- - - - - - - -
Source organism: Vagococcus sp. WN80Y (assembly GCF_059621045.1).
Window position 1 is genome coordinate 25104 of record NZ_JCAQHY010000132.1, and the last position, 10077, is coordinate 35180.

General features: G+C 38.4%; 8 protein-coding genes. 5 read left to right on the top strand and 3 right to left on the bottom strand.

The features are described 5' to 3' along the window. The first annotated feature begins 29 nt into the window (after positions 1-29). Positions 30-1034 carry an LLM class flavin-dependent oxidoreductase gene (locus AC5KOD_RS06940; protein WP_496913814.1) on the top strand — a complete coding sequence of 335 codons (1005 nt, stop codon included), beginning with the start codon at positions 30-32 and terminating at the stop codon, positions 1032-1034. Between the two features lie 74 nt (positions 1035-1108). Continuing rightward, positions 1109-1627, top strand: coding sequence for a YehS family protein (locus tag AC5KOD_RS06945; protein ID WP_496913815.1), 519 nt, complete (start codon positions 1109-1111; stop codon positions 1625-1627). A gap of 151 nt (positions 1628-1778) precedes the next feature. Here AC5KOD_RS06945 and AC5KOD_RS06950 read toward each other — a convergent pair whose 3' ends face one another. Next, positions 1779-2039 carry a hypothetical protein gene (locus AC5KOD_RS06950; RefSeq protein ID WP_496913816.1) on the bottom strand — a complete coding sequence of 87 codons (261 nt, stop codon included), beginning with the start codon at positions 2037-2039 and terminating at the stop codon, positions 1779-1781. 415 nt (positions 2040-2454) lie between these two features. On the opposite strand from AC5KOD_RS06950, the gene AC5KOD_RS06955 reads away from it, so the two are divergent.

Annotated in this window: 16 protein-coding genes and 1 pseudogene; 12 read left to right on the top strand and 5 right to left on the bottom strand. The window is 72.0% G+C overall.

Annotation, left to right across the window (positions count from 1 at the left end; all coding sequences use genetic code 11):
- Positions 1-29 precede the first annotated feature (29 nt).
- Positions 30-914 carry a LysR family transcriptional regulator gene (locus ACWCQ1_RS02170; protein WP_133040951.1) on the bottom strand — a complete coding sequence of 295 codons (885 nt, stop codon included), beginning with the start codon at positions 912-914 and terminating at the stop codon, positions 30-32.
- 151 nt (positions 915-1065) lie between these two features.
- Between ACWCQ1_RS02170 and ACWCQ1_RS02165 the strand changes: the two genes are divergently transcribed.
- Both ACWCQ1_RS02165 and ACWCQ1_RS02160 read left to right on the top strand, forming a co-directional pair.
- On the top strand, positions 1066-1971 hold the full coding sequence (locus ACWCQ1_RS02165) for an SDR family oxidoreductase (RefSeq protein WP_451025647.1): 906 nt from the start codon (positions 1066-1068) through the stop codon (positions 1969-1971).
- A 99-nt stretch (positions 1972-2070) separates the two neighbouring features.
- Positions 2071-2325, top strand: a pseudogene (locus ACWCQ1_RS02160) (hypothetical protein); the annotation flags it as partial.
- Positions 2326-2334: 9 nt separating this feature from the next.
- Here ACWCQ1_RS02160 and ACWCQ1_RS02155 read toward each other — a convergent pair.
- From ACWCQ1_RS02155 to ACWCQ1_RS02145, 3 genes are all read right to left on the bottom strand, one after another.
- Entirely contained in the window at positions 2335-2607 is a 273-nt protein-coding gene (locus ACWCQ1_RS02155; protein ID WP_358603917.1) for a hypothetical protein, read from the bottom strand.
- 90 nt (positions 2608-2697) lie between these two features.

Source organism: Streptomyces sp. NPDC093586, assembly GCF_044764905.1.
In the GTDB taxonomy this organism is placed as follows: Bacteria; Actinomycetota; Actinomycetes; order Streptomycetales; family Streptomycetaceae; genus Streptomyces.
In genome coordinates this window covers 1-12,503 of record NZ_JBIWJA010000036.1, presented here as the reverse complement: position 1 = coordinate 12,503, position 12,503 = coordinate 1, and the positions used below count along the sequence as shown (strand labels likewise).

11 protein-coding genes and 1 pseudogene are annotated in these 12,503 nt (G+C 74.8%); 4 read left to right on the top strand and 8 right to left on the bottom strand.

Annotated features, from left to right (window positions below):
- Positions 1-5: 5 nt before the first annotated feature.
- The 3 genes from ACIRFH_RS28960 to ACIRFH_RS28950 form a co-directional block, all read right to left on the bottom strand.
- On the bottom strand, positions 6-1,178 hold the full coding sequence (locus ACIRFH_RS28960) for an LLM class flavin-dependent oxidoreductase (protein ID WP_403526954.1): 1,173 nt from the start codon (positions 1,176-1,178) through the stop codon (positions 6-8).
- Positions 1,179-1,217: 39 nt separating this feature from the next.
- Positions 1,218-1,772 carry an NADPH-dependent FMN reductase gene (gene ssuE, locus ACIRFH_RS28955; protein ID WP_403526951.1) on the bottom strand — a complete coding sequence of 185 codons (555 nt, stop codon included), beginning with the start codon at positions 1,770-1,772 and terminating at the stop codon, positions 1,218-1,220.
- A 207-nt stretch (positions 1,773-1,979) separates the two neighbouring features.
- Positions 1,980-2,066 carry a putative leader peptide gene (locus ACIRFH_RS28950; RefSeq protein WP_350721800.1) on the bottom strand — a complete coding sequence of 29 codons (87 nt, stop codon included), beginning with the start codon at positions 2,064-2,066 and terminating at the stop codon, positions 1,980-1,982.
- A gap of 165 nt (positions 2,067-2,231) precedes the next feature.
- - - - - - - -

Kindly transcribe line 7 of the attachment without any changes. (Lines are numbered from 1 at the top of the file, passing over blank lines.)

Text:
- Positions 1-29 precede the first annotated feature (29 nt).